Sunday’s series finale of the AMC advertising drama “Mad Men” ended with a somewhat ambiguous final scene. Don Draper (played by Jon Hamm) has left advertising and is in Southern California trying to “find” himself. As the show ends, Draper is meditating at a hippie commune and the camera catches him beginning to smile. And as he does, the theme song from the iconic Coke Commercial “I’d Like To Teach The World To Sing” begins to play. So what does that mean?
Jon Hamm gave an interview to the NY Times and in his mind, it’s pretty clear what that final scene was supposed to represent:
“My take is that, the next day, he wakes up in this beautiful place, and has this serene moment of understanding, and realizes who he is,” says Hamm. “And who he is, is an advertising man. And so, this [idea for the Coke ad] comes to him. There’s a way to see it in a completely cynical way, and say, ‘Wow, that’s awful.’ But I think that for Don, it represents some kind of understanding and comfort in this incredibly unquiet, uncomfortable life that he has led.”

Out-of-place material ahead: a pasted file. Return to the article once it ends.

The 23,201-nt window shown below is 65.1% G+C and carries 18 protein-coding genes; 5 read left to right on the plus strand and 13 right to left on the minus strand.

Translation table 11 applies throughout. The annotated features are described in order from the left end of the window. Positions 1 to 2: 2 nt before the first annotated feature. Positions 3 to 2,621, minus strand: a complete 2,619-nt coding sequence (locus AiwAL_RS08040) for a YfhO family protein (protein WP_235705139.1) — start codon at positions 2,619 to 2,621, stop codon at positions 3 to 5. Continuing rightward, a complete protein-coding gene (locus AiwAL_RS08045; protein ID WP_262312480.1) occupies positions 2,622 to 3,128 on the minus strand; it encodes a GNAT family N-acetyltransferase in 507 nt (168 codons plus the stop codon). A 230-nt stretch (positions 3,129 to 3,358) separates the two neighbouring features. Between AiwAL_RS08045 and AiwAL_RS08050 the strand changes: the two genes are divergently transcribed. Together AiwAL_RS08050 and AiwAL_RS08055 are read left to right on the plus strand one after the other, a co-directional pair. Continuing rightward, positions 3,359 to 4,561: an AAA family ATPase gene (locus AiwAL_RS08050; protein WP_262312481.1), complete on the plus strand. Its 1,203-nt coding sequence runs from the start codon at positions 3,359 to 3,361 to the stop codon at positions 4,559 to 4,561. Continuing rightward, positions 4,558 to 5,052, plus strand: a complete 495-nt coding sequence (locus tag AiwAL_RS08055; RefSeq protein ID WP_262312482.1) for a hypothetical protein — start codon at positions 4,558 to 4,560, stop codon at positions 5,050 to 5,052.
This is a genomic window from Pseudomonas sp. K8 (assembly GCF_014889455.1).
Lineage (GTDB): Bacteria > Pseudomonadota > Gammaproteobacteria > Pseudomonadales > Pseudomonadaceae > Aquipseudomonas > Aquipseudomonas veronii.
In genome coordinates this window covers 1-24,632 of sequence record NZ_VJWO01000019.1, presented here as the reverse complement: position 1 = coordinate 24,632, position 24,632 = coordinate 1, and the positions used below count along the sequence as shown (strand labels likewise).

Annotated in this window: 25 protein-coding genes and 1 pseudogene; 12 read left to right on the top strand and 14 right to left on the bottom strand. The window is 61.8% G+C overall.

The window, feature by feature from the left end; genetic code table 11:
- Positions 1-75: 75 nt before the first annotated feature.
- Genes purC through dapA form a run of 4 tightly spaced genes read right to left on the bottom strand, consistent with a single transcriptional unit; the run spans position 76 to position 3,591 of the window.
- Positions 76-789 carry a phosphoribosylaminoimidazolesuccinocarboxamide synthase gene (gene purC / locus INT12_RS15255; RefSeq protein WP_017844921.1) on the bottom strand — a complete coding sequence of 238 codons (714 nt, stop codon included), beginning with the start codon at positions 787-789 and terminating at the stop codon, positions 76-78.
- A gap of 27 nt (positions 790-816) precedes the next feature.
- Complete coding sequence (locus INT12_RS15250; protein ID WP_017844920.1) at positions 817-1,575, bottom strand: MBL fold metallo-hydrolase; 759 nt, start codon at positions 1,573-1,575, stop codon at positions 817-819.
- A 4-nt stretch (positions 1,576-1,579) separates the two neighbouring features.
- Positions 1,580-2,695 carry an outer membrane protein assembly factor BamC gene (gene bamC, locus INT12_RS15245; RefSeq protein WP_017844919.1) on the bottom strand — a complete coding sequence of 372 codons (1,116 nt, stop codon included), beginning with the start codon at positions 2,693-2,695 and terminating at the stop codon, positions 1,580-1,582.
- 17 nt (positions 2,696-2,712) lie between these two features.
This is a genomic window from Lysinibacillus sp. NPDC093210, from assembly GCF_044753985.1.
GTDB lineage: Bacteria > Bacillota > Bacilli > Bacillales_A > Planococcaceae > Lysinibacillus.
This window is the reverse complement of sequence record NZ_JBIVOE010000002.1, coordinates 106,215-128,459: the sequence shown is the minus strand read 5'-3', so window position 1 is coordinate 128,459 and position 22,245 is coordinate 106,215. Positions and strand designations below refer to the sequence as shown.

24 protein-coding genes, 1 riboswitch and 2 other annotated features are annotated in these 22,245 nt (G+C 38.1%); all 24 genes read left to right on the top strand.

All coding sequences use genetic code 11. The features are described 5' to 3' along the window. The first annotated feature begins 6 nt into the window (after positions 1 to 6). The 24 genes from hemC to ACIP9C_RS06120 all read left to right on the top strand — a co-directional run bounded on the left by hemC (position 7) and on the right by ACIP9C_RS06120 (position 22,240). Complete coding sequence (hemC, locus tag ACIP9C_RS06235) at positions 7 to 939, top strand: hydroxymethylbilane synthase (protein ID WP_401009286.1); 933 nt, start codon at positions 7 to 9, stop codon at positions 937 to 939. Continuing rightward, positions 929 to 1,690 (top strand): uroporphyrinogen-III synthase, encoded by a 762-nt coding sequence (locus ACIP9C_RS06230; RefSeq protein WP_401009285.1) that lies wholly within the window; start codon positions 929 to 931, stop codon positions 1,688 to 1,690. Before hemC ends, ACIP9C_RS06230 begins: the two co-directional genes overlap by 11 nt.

But while Hamm might have his opinion on what the scene meant, the show’s creator, Matthew Weiner, has his own take on the scene according to Ricardo Guimarães BMG. During a discussion Wesdnesday night with author A.M. Homes at the New York Public Library, Weiner offered a more ambiguous take on the ending:
“In the abstract, I did think, why not end this show with the greatest commercial ever made? In terms of what it means to people and everything, I am, again, not for ambiguity for ambiguity’s sake, but it was nice to have your cake and eat it too, in terms of what is advertising, who is Don and what is that thing?”